1/1/2017            No Law
ND (North Dakota)

As of August 1, 2003, when the department receives a report that alleges a pregnant woman has abused alcohol, in addition to referral for chemical dependency assessment, the department or its designee, may also take appropriate action under North Dakota's Civil Commitment Procedures, chapter 25-03.1. 2003 N.D. Laws 431.

1/1/2017      YesYesYes Yes 4 Citations
OH (Ohio)

Beginning on June 3, 2005, Ohio requires the reporting of the birth of a child with fetal alcohol syndrome for Data Gathering purposes to the Birth Defects Information System. Ohio Admin. Code § 3701-57-02. Both prior to and subsequently from that date, another legal provision mandates that the Department of Alcohol and Drug Addiction Services provide a manner of determining the aggregate number of children born to women who are addicted, at the time of birth, to a drug of abuse and of children born with an addiction to or a dependency on a drug of abuse. Ohio Rev. Code Ann. § 3793.15. Yet, this latter law alone does not create an affirmative duty to report a woman who has used alcohol during pregnancy or a child with fetal alcohol syndrome.

1/1/2017 Yes Yes        3 Citations
OK (Oklahoma)
1/1/2017 Yes Yes Yes      4 Citations
OR (Oregon)
1/1/2017 Yes YesYes       1 Citations
PA (Pennsylvania)
1/1/2017 Yes  YesYes      2 Citations
RI (Rhode Island)
1/1/2017 Yes   Yes      1 Citations
SC (South Carolina)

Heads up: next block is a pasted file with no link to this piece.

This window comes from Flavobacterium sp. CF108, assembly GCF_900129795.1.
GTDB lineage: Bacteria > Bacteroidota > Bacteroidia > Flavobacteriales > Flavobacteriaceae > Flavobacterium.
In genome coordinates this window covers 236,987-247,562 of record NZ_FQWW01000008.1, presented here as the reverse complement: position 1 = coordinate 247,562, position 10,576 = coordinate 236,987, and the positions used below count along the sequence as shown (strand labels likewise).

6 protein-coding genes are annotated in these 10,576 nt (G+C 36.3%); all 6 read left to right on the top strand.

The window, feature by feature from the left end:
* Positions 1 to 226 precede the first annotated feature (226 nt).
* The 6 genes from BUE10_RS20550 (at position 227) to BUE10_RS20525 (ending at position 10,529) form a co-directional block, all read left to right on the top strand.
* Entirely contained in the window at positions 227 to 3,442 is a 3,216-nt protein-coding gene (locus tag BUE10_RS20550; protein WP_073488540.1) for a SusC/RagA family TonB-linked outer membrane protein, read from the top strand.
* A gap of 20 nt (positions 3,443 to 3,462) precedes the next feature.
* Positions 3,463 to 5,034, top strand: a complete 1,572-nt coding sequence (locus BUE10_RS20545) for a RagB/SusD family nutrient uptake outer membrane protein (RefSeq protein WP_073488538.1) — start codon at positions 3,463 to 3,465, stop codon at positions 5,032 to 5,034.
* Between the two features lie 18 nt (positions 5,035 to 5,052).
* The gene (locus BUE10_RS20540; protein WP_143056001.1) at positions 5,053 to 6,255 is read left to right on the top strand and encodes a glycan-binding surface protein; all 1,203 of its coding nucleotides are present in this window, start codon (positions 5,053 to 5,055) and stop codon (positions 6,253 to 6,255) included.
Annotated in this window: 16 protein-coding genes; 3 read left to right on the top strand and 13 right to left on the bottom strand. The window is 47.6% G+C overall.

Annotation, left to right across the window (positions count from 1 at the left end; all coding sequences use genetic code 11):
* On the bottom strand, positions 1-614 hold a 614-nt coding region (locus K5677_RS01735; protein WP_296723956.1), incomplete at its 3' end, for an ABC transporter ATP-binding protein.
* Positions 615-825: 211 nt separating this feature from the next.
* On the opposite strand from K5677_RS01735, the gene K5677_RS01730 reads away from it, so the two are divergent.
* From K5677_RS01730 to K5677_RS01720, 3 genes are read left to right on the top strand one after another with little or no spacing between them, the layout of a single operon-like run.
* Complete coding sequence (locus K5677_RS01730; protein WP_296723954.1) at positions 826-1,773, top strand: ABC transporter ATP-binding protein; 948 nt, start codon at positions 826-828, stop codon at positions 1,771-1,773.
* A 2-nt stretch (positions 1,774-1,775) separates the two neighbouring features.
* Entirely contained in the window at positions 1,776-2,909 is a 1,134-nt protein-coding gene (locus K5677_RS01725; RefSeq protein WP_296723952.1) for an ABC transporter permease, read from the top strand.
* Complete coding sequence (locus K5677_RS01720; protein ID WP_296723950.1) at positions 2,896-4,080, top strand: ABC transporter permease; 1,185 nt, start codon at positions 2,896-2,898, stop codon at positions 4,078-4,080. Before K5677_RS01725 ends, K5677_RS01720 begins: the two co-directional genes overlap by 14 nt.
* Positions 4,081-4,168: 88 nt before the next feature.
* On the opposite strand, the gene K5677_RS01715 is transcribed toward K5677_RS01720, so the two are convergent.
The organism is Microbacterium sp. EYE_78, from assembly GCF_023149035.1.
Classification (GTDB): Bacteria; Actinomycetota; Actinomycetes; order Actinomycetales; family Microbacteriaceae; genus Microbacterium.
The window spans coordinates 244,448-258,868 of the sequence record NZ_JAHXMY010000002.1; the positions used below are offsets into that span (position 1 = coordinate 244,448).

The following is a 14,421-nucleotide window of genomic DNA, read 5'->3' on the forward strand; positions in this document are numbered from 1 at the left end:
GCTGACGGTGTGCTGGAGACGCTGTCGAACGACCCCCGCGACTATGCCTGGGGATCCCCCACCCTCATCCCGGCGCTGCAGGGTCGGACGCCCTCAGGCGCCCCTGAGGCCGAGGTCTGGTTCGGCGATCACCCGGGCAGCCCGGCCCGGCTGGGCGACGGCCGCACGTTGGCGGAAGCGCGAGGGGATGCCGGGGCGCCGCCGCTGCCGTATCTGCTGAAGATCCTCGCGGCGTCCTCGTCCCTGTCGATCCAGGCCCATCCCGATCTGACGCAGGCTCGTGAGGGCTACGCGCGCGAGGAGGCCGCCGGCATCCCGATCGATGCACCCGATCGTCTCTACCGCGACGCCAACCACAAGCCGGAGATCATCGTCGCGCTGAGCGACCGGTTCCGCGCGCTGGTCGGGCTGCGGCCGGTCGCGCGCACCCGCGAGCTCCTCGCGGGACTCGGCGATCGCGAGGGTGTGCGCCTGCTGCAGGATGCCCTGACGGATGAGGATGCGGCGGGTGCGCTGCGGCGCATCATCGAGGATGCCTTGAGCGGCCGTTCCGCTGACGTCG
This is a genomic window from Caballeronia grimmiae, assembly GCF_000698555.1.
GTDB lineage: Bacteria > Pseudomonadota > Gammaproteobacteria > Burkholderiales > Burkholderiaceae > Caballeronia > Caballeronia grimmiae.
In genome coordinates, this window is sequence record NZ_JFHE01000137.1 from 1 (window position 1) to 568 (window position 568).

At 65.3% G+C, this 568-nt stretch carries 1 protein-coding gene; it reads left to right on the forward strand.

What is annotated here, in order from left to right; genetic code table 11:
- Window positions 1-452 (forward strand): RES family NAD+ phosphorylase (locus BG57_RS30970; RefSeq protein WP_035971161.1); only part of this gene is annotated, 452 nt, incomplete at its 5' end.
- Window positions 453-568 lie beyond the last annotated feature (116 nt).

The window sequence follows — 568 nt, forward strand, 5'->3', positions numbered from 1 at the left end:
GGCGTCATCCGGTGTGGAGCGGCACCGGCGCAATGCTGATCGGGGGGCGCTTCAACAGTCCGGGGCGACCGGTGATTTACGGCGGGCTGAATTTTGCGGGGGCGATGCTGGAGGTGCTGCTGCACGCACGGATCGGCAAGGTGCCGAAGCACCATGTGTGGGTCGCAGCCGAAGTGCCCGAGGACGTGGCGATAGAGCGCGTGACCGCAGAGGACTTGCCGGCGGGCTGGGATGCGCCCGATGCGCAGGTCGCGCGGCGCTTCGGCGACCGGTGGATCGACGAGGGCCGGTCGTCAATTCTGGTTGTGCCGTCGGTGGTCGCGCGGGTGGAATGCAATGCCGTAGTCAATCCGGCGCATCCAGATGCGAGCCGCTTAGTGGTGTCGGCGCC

In South Carolina, there is no affirmative duty to report a woman who has used alcohol during pregnancy or a child with fetal alcohol syndrome. Nevertheless, legal provisions mandate that information on the occurrence of fetal alcohol syndrome be collected in a central database of birth defects. 61 S.C. Code Ann. Regs. § 114.

1/1/2017 Yes Yes   Yes  Yes 5 Citations
SD (South Dakota)
1/1/2017YesYesYesYes YesYesYesYes YesYes8 Citations
TN (Tennessee)
1/1/2017            No Law
TX (Texas)

In Texas, there is no affirmative duty to report a woman who has used alcohol during pregnancy or a child with fetal alcohol syndrome. Nevertheless, legal provisions mandate that information on the occurrence of fetal alcohol syndrome be collected in a statewide central registry of birth defects. 25 Tex. Admin. Code § 37.305.

1/1/2017 Yes Yes        1 Citations
UT (Utah)
1/1/2017 Yes   Yes      2 Citations
VT (Vermont)
1/1/2017            No Law
VA (Virginia)
1/1/2017YesYesYes  Yes      2 Citations
WA (Washington)
1/1/2017 Yes Yes        2 Citations
WV (West Virginia)
1/1/2017 Yes Yes        2 Citations
WI (Wisconsin)
1/1/2017YesYesYesYes Yes      5 Citations
WY (Wyoming)
1/1/2017            No Law
US ( United States)

Effective December 20, 2010, the Child Abuse Prevention and Treatment Act (CAPTA) requires States that seek federal funding for child abuse or neglect prevention and treatment programs to establish a law or program that includes "policies and procedures (including appropriate referrals to child protection service systems and for other appropriate services) to address the needs of infants born with and identified as being affected by illegal substance abuse or withdrawal symptoms resulting from prenatal drug exposure, or a Fetal Alcohol Spectrum Disorder, including a requirement that health care providers involved in the delivery or care of such infants notify the child protective services system of the occurrence of such condition in such infants, except that such notification shall not be construed to-- (I) establish a definition under Federal law of what constitutes child abuse or neglect; or (II) require prosecution for any illegal action * * * ." 42 U.S.C. § 5106a(b)(2)(B)(ii).

For these and other relevant provisions, please see the Federal Law page for this policy topic.

1/1/2017  YesYes        4 Citations